During the convention, local newspapers had devoted little space to Johnstown's own labor problems, but on October 21, the Democrat reported:

It was a quiet day in strike circles.... But Joe Foster, an organizer of the UMW in charge of the co-op stores, and Dominick Gelotte, were in Winber Saturday and claim they were trailed by hostile men. They were attempting to set up a commissary service for the strikers.

Gelotte's name frequently appeared in both Johnstown papers as he deftly negotiated with coal operators, miners and concerned area residents. Emphasizing that he, and he alone, "was in charge of the Johnstown district of the UMWA," Gelotte soundly criticized the federal government in attempting to prevent the November 1 strike.

On November 1, the nationwide strike of coal miners dominated the media across the country, and, typically, Dominick Gelotte did not remain silent. "I will give no orders to the miners", he told a Tribune reporter that day. "The miners do not need to be told what to do. They can speak for themselves. When a man has been a good union man for a year or two he can get up and make as good a speech to his fellow miners as the organizers or anybody else. The miners are not fools --- they are smart enough. They know what to do and we will have 500,000 of them out in this District."

Two days later, Gelotte again addressed the people of Johnstown through the local papers, informing readers that, as of that morning, twelve thousand or more union miners were idle in Cambria County. He stated that he had received no word from any of his superiors, "as they were under the threat of an injunction by judge Anderson of the Federal District Court forbidding union officials' support of the November 1 strike."

Injunction or not, Brophy traveled by train from Clearfield to Johnstown the next day, where some excitement was generated at the Labor Temple when a pile of handbills was thrown in through the open door. In bold type were the words "Found- a sure cure for hungry babies --- stop feeding the organizers." This type of tactic was often practiced by many steel companies to intimidate organizers and union sympathizers, and drive the organizers out of the area.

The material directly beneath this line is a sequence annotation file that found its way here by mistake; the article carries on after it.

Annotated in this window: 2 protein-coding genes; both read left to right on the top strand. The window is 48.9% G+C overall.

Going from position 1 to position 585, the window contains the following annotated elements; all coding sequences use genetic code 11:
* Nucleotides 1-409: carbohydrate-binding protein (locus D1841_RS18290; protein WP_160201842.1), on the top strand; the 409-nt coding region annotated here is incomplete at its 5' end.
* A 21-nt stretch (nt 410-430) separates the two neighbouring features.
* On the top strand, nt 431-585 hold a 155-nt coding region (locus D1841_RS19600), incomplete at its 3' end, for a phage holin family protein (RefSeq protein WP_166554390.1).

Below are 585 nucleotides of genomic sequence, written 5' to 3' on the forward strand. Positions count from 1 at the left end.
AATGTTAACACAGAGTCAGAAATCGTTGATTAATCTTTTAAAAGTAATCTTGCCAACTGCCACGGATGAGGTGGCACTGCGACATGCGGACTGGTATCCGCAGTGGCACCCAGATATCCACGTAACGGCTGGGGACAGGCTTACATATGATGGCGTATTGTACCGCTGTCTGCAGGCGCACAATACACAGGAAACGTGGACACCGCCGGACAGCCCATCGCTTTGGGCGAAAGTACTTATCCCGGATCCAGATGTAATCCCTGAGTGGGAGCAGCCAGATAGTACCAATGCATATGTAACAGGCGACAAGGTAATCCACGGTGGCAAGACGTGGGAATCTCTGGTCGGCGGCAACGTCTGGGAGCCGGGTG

Precipitated by the visit to Johnstown of William Z. Foster, long singled out by operators as a radical and a "Bolshevist", tension erupted into wholesale violence. As secretary of the National Committee for Organizing Iron and Steel Workers, Foster preyed on the postwar fears of the American public. Foster, according to a newspaper account, "was stopped on the street while a large crowd of strikers waited to hear him at Labor Temple, and escorted back to the Pennsylvania Station by citizens and city detectives, with notice that he was not to speak again, because if he did so there would be serious trouble."

Encouraged by their first triumph, the citizen's committee traveled across town to address a large crowd on Market Street, where spokesmen stood on the curb and told onlookers that by evening, all organizers were to be out of Johnstown. W.R. Lunk, head of the Committee, then moved on to the Medea Hotel, where Dominick Gelotte was rooming. Gelotte refused to come out of the hotel at the request of the Lunk committee, and announced that, as a citizen of the country, he would continue to refuse to leave Johnstown until ordered to do so by the proper authorities! At 5:00 P.M. T.J. Conboy left Johnstown. Dominick Gelotte, however, was made of sterner stuff. "Accompanied by two reporters;' the Democrat reported, "a committee of businessmen called for Mr. Gelotte. ... Gelotte declined to leave the hotel with the committee, or to be coaxed out of the building."